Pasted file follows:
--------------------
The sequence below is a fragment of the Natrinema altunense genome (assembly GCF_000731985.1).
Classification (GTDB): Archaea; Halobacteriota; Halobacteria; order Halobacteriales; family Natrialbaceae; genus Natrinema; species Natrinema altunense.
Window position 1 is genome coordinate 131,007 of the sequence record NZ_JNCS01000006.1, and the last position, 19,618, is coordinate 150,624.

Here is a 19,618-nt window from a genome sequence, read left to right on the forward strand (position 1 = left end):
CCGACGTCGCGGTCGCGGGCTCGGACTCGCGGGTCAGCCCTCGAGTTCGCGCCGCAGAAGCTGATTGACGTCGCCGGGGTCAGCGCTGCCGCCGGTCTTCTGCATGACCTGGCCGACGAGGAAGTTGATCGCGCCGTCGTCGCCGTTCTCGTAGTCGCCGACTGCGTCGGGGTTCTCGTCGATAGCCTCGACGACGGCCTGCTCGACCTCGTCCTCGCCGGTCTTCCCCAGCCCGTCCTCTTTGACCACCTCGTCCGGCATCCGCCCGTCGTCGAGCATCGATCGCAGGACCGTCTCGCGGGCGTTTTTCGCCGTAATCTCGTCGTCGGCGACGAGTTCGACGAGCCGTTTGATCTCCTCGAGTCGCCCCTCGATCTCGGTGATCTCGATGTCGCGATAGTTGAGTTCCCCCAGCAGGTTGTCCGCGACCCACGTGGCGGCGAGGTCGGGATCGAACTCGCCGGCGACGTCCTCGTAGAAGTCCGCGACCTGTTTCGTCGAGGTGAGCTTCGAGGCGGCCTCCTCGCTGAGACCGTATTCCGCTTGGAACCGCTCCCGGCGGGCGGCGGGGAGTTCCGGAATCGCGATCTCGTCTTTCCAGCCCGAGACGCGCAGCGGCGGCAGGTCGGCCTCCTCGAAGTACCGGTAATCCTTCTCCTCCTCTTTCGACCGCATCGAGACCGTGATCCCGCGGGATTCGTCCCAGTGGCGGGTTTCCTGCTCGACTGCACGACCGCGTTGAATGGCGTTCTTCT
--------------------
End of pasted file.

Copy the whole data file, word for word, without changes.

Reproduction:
The sequence below is a fragment of the Natrinema altunense genome (assembly GCF_000731985.1).
Classification (GTDB): Archaea; Halobacteriota; Halobacteria; order Halobacteriales; family Natrialbaceae; genus Natrinema; species Natrinema altunense.
Window position 1 is genome coordinate 131,007 of the sequence record NZ_JNCS01000006.1, and the last position, 19,618, is coordinate 150,624.

Here is a 19,618-nt window from a genome sequence, read left to right on the forward strand (position 1 = left end):
CCGACGTCGCGGTCGCGGGCTCGGACTCGCGGGTCAGCCCTCGAGTTCGCGCCGCAGAAGCTGATTGACGTCGCCGGGGTCAGCGCTGCCGCCGGTCTTCTGCATGACCTGGCCGACGAGGAAGTTGATCGCGCCGTCGTCGCCGTTCTCGTAGTCGCCGACTGCGTCGGGGTTCTCGTCGATAGCCTCGACGACGGCCTGCTCGACCTCGTCCTCGCCGGTCTTCCCCAGCCCGTCCTCTTTGACCACCTCGTCCGGCATCCGCCCGTCGTCGAGCATCGATCGCAGGACCGTCTCGCGGGCGTTTTTCGCCGTAATCTCGTCGTCGGCGACGAGTTCGACGAGCCGTTTGATCTCCTCGAGTCGCCCCTCGATCTCGGTGATCTCGATGTCGCGATAGTTGAGTTCCCCCAGCAGGTTGTCCGCGACCCACGTGGCGGCGAGGTCGGGATCGAACTCGCCGGCGACGTCCTCGTAGAAGTCCGCGACCTGTTTCGTCGAGGTGAGCTTCGAGGCGGCCTCCTCGCTGAGACCGTATTCCGCTTGGAACCGCTCCCGGCGGGCGGCGGGGAGTTCCGGAATCGCGATCTCGTCTTTCCAGCCCGAGACGCGCAGCGGCGGCAGGTCGGCCTCCTCGAAGTACCGGTAATCCTTCTCCTCCTCTTTCGACCGCATCGAGACCGTGATCCCGCGGGATTCGTCCCAGTGGCGGGTTTCCTGCTCGACTGCACGACCGCGTTGAATGGCGTTCTTCT